Caroline Carswell, founder of Sound Advice, is profoundly deaf, verbal with implants and not a sign language user. Among the first born-deaf verbal children in Ireland to be mainstream-educated in the 1970s/80s, she matriculated for Trinity College Dublin (before an access office existed), and graduated with an honours arts degree.
Caroline worked in Canada, the US, UK and Ireland and after 15 years in digital publishing, corporate banking software sales/marketing and journalism, established the Sound Advice project (then called Irish Deaf Kids) in 2007.
A proactive role model and advisor to government, state and semi-state bodies, cultural and artistic entities in Ireland, and as an international advocate, employer, trainer and mentor, Caroline works through Sound Advice to build understanding of hearing and ability in the technology, training, education and employment spaces.
The Sound Advice Story
Caroline was confirmed as being deaf in Dublin, Ireland at 16 months old. After her diagnosis, her parents made their informed choices for her verbal, mainstream education, after sourcing information from the US and the UK.
One of Caroline’s earliest memories is of having a hearing test at Cabra in Dublin. Every time she heard a sound, she had to put a figurine into a wooden boat. Caroline’s assessments showed a mainstream education was viable. This meant she wouldn’t have to travel to and from Cabra daily, and knew the neighbours and children near home.
Caroline’s parents enrolled her in a local mainstream primary school in Dublin, attended by 3 deaf pupils in their own age-appropriate classes with hearing peers. All went to the same speech teacher in Harcourt Street. Caroline finished primary school with one hour’s speech class every weekday and a one-hour visiting teacher session per week. The daily speech classes ceased at age 11, when Caroline found behind-the-ear (BTE) hearing aids boosted her residual hearing. At the local co-educational secondary school, her weekly teaching supports were two hours’ extra maths, and a one-hour visiting teacher session. Extra-curricular team activities as a teen included hockey, badminton and swimming, plus weekend and school holiday retail work at a wholefoods store. Caroline took the Leaving Certificate on the same basis as her peers, with a view to reading History at Trinity College, Dublin, or taking a degree in the UK.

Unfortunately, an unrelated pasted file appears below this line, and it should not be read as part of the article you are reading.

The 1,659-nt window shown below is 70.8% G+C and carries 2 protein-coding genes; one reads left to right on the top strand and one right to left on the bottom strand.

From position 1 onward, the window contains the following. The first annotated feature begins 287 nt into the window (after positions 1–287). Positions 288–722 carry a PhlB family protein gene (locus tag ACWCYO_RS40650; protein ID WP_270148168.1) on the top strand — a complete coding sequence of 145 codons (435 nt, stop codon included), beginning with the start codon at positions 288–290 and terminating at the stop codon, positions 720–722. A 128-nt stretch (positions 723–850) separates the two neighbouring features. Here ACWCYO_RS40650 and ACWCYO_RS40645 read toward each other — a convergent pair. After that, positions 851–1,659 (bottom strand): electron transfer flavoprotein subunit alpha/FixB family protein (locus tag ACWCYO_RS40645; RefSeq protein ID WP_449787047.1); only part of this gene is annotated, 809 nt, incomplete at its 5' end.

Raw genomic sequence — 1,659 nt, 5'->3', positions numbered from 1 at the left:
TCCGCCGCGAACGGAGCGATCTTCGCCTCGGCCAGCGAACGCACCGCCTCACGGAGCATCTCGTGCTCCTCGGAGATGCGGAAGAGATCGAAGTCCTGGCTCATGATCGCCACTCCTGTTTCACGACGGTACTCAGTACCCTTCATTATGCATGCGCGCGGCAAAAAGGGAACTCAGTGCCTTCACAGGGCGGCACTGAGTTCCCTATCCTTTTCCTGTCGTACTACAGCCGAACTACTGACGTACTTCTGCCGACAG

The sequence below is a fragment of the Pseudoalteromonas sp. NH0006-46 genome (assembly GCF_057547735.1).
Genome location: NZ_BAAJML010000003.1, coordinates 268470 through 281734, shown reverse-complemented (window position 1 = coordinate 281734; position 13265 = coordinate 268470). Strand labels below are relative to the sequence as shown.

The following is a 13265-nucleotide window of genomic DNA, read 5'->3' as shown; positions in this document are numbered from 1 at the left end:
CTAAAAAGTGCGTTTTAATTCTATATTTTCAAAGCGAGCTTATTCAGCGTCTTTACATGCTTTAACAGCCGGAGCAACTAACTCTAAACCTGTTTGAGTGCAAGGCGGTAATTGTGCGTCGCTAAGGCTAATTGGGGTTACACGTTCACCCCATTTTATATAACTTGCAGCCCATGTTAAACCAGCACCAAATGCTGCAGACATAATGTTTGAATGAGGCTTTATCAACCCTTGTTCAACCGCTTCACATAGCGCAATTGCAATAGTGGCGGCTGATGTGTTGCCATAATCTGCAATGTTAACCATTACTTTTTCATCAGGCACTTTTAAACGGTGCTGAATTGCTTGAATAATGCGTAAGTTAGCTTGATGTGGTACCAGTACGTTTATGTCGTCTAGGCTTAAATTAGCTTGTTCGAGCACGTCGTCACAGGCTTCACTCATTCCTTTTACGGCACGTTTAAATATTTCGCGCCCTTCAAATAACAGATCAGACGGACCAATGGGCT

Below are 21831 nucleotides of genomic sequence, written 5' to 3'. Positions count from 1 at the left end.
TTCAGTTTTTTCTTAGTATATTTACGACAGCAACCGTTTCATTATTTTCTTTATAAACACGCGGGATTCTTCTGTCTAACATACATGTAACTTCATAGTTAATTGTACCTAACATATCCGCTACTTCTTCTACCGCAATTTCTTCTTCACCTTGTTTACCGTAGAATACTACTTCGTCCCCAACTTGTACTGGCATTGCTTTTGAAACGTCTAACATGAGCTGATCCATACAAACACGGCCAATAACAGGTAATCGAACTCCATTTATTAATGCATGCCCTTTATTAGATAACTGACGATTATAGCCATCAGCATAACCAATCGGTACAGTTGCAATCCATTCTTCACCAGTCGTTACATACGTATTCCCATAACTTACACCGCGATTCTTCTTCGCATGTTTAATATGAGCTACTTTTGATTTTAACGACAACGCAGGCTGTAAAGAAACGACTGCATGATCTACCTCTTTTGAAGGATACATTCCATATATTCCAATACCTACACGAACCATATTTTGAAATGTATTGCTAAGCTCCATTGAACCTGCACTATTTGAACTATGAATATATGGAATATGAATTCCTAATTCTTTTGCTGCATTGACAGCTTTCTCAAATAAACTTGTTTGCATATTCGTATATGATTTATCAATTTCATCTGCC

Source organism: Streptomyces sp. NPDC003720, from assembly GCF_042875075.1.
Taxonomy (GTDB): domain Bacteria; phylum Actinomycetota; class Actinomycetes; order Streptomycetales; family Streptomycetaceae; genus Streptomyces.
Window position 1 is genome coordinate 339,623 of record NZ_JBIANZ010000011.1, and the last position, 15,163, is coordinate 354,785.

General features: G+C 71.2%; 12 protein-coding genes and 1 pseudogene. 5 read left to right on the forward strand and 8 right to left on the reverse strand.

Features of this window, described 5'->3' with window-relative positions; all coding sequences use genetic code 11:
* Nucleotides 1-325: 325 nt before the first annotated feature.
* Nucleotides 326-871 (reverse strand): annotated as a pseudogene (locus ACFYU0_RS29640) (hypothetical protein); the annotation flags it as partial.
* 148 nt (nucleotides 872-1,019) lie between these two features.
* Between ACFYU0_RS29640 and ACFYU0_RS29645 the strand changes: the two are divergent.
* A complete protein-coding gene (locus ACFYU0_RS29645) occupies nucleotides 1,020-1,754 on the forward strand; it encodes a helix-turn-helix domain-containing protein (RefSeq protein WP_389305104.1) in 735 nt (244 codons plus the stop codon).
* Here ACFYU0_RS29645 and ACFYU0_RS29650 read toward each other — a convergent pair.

Trinity College (then) had no support for deaf students, but Caroline felt she would manage with self-motivation and help from fellow students. While at university, she got involved with the student newspaper and the mountain club, and worked as a paid administrator in the Students’ Union. For the summer vacations, she sought bank loans to work and travel in North America, where the equal opportunities and hearing awareness amazed her. After graduating from Trinity College, Caroline took a publishing postgraduate course at Oxford Brookes University (again, no tuition support).
The publishing course led to a job at Oxford University Press producing journals on CD, online and in print, in one process. At the time, the Internet barely had 300 pages – compared with billions nowadays – and Caroline knew this was where her career lay. On her return to Ireland, she took an IT conversion course and worked for some years in corporate banking software marketing, before following a calling into entrepreneurship and change management.
Caroline enjoys hillwalking and challenges, plotting travel itineraries, international friendships, reading biographies and seeing life’s ironies. She has taught English to Spanish-speaking street children at a refuge in Argentina (2006) and joined a Red Cross humanitarian trip to three orphanages in the former Soviet state of Georgia (2006). In 2011, Caroline – Sound Advice founder, CEO and native lip-reader – received her first cochlear implant (the second in 2016), and can be contacted at hello<at>sound-advice<dot>ie, or via Skype (caroline.carswell), Facebook, Twitter or LinkedIn.